Regional District of Bulkley-Nechako and First Nations

If you’re ever bored in Burns Lake, I highly encourage you to watch a Regional District of Bulkley-Nechako (RDBN) board meeting.

They happened twice a month on Thursday morning and they never fail to entertain whoever is there.

I recently watched the directors debate whether they should move forward with a relationship protocol with First Nations intended to improve relations between First Nations and local governments.

Some of the directors had an issue with the proposed protocol because it acknowledged a simple fact – that the regional district sits on unceded First Nations territory.

You don’t have to be an expert on B.C. history or First Nations issues to know that this is true. In fact, I knew this even before I moved to B.C.

Throughout most of Canada, the Crown entered into treaties whereby aboriginal communities gave up their claim to land in exchange for reservations and other promises, but, with minor exceptions, this did not happen in B.C. In 2014, the Supreme Court of Canada granted a declaration of aboriginal title to the Tsilhqot’in First Nation, one of hundreds of aboriginal groups in B.C. that had unresolved land claims.

So whether or not the RDBN board acknowledges that the regional district sits on unceded First Nations territory, I doubt that it would make much a difference. A quick Google search could answer that question.

But what struck me the most during that debate was not the resistance to sign this forward-looking document, it was that some of the directors were unwilling to understand B.C’s history, and one of them was simply denying the facts.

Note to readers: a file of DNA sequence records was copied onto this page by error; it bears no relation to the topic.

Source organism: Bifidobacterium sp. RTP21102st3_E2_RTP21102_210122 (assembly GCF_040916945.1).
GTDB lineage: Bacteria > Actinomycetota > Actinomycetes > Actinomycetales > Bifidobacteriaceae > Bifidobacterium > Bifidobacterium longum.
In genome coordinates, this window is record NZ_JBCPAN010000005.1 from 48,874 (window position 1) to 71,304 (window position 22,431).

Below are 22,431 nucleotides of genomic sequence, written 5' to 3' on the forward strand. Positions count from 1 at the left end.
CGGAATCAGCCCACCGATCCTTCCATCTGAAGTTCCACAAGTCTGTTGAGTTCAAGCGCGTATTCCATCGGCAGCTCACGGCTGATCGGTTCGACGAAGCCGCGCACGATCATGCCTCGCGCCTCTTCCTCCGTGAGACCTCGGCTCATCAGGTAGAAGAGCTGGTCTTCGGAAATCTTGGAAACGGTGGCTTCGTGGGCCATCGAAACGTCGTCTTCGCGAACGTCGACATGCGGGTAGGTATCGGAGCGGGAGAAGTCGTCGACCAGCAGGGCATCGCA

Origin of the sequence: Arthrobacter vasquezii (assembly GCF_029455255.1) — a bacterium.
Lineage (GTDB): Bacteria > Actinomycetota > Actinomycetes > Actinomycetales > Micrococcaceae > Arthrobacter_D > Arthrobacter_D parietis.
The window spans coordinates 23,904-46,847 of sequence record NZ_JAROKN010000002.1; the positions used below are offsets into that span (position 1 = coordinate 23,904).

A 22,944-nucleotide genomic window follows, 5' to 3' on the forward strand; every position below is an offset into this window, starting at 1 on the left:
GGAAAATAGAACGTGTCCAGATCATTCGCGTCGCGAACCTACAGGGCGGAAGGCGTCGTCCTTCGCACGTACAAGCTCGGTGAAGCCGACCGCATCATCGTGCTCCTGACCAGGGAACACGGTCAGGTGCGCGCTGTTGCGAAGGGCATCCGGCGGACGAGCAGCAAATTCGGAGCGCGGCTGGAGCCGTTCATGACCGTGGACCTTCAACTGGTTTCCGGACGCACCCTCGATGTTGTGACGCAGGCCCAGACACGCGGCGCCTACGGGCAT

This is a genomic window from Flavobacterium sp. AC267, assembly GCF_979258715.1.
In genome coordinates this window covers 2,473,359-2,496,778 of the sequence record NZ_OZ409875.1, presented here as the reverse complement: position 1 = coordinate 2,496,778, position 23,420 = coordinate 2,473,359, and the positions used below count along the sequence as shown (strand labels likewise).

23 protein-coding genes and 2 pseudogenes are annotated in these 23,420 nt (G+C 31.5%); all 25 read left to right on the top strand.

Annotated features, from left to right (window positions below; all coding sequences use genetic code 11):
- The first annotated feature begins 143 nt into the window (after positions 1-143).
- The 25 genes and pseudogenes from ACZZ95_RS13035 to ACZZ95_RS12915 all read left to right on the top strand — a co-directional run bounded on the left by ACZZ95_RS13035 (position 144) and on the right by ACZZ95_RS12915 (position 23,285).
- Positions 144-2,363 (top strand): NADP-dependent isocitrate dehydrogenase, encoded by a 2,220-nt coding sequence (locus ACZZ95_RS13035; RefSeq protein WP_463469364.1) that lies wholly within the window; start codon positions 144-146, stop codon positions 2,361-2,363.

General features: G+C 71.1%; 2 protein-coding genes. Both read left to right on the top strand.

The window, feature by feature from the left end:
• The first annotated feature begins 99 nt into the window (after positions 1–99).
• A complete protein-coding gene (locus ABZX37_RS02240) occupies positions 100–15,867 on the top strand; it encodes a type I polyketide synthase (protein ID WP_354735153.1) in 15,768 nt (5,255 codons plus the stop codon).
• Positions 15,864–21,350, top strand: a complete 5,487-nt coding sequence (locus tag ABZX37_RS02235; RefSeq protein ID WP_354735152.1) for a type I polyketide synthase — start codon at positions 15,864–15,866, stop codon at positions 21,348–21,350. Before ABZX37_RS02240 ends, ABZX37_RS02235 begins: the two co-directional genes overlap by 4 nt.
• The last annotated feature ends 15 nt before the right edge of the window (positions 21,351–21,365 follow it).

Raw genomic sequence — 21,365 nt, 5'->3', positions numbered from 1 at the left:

“How do I know what took place 200 years ago?” said Jerry Peterson, Director of Electoral Area F (Vanderhoof rural). “I don’t know, so to make that statement saying that I acknowledge it, I don’t acknowledge it because I don’t know.”

After 150 years of colonization, you’d think that all Canadians would have moved beyond blatant ignorance. But these types of comments go to show why a relationship protocol is needed in the first place.

I almost felt like standing up and applauding when Mark Fisher, Director of Electoral Area A (Smithers rural), encouraged directors who were unsure about the history of First Nations in B.C. or relevant Supreme Court of Canada decisions to “find a dictionary.”

Burns Lake councillor John Illes, who represents the Village of Burns Lake at the RDBN board, wisely warned the directors that the refusal to acknowledge that the RDBN sits on unceded First Nations territory would harm the regional district’s relationship with First Nations.

But that wasn’t enough to convince the board, who carried a motion for staff to reword the protocol and bring it back for a future discussion. I’m hoping the next discussion will at least be better informed.